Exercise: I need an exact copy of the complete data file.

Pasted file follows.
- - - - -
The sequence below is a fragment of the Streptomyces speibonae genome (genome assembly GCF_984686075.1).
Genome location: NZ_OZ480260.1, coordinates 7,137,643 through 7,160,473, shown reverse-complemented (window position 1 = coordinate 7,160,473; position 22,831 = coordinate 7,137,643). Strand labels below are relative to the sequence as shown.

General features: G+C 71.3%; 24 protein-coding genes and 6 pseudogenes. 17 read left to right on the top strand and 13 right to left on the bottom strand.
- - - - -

The sequence below is a fragment of the Streptomyces speibonae genome (genome assembly GCF_984686075.1).
Genome location: NZ_OZ480260.1, coordinates 7,137,643 through 7,160,473, shown reverse-complemented (window position 1 = coordinate 7,160,473; position 22,831 = coordinate 7,137,643). Strand labels below are relative to the sequence as shown.

General features: G+C 71.3%; 24 protein-coding genes and 6 pseudogenes. 17 read left to right on the top strand and 13 right to left on the bottom strand.